|What do you think the Devil is going to look like?|
The subject of sales is on my mind. I am writing a piece on what consumer brands need to know to market (sell) their products in Asia — no small feat considering there are two dozen official languages in India alone. I am reading all the coverage and commentary about Trump's big televised sales pitch last night for his beloved (and pointless) wall, thinking of the people (including some I know personally) whose paychecks are being held hostage because of this stunt. (I'm more than a little pissed at the broadcast networks for carrying a political speech in prime time. Even they
are terrified of the guy. But I guess the networks, being run by businesspeople, are beholden not so much to their responsibility to the public as to their ratings and their relationships to the mighty and powerful — in other words, sales.) I'm hardly the first person to make the point, but everything, everything
is sales. If you're an advertiser, you've got to sell. If you're in a relationship, you've got to sell. If you're a politician, you've got to sell. Even journalists are always selling: selling the idea that they're credible, selling whatever case they're trying to make with whatever piece they're writing at the moment and, in certain cases, when not busy exercising their First Amendment duties and serving the public trust — including at a former employer of mine that tracks its editors' outreach to sales prospects via Salesforce and rewards or punishes them accordingly — selling ad space, not to mention selling themselves out. (This was the same place where a boss of mine once told me, during a conversation about journalistic independence and credibility, "We're not Woodward and Bernstein, you know.") All this has me thinking of that scene from the terrific and prescient film Broadcast News where Holly Hunter's character, Jane, confesses to her best friend, Aaron (Albert Brooks), that she's fallen in love with the morally ambivalent, mashed-potatoes-for-brains anchorman Tom (William Hurt), who they heretofore have actively despised. Aaron's response on learning this unsettling news:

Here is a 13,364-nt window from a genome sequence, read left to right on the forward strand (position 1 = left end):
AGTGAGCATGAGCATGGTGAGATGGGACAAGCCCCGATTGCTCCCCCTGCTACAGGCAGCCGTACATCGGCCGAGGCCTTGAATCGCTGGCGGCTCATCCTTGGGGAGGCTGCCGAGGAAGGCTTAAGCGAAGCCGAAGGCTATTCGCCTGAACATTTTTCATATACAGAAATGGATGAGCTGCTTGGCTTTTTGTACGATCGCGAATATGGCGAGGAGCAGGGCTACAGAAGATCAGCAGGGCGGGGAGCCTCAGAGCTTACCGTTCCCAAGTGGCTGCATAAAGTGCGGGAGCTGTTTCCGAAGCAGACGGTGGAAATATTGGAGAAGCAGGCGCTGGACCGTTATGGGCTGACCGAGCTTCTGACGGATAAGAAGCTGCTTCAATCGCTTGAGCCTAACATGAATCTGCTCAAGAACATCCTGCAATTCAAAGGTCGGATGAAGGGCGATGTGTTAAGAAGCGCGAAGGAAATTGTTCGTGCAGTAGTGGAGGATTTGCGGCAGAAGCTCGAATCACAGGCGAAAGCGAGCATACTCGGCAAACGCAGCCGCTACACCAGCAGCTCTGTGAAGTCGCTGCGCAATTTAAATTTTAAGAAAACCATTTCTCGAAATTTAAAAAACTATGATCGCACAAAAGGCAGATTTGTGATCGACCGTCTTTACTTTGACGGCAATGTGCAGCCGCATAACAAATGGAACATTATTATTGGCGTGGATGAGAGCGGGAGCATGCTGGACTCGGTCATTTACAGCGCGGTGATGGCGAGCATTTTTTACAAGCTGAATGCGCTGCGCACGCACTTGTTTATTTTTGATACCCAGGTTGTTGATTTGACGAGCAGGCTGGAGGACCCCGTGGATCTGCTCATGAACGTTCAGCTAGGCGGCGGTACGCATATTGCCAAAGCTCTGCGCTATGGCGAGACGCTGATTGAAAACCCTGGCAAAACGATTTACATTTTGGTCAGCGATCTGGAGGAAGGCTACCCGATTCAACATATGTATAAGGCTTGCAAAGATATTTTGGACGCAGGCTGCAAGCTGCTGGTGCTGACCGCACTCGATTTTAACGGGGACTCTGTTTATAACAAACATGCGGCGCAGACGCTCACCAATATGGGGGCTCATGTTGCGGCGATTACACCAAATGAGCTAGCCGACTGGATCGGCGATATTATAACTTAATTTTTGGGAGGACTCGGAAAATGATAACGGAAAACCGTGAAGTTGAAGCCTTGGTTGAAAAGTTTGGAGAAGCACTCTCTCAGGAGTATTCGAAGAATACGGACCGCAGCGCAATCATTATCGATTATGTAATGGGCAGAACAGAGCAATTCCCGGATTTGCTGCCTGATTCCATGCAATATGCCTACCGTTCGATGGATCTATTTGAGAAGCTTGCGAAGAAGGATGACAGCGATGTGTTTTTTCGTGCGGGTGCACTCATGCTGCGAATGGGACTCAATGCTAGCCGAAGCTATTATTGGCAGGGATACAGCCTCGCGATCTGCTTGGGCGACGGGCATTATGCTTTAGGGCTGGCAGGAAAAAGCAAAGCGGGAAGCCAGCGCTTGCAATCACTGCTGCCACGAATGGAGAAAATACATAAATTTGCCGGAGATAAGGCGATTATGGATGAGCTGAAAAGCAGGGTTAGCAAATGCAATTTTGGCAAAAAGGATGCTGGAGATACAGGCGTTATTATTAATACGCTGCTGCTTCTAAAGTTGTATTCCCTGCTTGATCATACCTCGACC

"Tom, while being a very nice guy, is the Devil. What do you think the Devil is going to look like? Nobody is going to be taken in by a guy with a long, red, pointy tail. What's he going to sound like? [Hissing sounds.] He will be attractive, he'll be nice and helpful, he'll get a job where he influences a great, God-fearing nation. He'll never do an evil thing, he'll never deliberately hurt a living thing ... he will just by bit lower our standards where they are important, just a tiny little bit, just coax along, flash over substance, just a tiny little bit ... and he'll talk about all of us really being SALESMEN."
But at the end of the day, if we're all salesmen, doesn't that make us only human?
Or, are we the Devil?